- The Washington Times - Saturday, November 4, 2006

Hundreds of people braved near-freezing temperatures Friday night for tickets to the lighting of the National Christmas Tree. National Park Service officials started giving out the 2,800 free tickets yesterday at 8 a.m. outside the Ellipse Visitor Pavilion, but many began standing in line long before place-saving vouchers were handed out at 4 a.m.

“Those tickets aren’t free,” said Maryland resident Eileen Butrick, who arrived at about 1:30 a.m. with bags full of equipment that included enough disposable body warmers to share.

While some people spent their time socializing with old friends and making new ones, Tony Geiger went to sleep. Mr. Geiger, of Waldorf, Md., was the first person in line. He was awarded voucher No. 001 by arriving Friday at 2:30 p.m.

“I met some good people here to keep me entertained and laughing while we were shivering in the cold,” he said. “It was an experience.”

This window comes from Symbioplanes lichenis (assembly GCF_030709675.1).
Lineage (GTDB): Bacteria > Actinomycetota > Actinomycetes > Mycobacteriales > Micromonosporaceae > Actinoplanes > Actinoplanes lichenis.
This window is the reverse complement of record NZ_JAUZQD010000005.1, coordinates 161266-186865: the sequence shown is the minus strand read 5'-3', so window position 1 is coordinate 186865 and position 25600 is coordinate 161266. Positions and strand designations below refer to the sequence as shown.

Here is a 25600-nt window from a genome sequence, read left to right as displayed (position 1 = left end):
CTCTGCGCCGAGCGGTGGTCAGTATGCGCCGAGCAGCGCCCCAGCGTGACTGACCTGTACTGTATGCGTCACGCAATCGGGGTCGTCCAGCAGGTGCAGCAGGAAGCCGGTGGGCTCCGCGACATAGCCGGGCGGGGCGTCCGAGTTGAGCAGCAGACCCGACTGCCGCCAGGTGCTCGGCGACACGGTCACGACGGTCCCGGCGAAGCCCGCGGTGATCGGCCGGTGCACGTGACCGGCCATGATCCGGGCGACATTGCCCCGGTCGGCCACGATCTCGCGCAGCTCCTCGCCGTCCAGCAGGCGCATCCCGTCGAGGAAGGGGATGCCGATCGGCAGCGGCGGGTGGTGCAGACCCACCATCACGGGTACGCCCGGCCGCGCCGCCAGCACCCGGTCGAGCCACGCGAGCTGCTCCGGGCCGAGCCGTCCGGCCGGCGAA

Jaymeson Lane, 12, from Connecticut, was so excited about getting tickets that he talked to anybody who would listen.

Pointing to a colorful set of sleeping bags arranged around a public bench, Jaymeson said: “The big red lump is my dad, the big green lump is my brother, the big blue lump is my dad’s friend.”

The only other thing Jaymeson could think to say at about 2:30 a.m. was “Merry Christmas.”

Each person in line received four tickets for the Dec. 7 lighting of the tree outside the White House.

Virginia residents Michael McCartney and Brian Fort, voucher numbers 215 and 216, came on behalf of their wives and children who they said were “snuggled at home in bed.”

The men, members of the U.S. Navy, said this was their first time in line but were well prepared for the cold.

“I’ve done a lot of camping” Mr. Fort said.

Mr. McCartney said they spent some of their time watching “The Rock” on a portable DVD player.

As the cold set in, some people moved their conversations to the heated public bathrooms.

Sarah Vulcano and Linda Fecteau, George Washington University students, said waiting for the tickets has became a tradition for them and their friends. They spent their time talking, laughing and wishing someone had brought food.

“We tried to order pizza,” Miss Vulcano said. “But they don’t deliver to street corners.”

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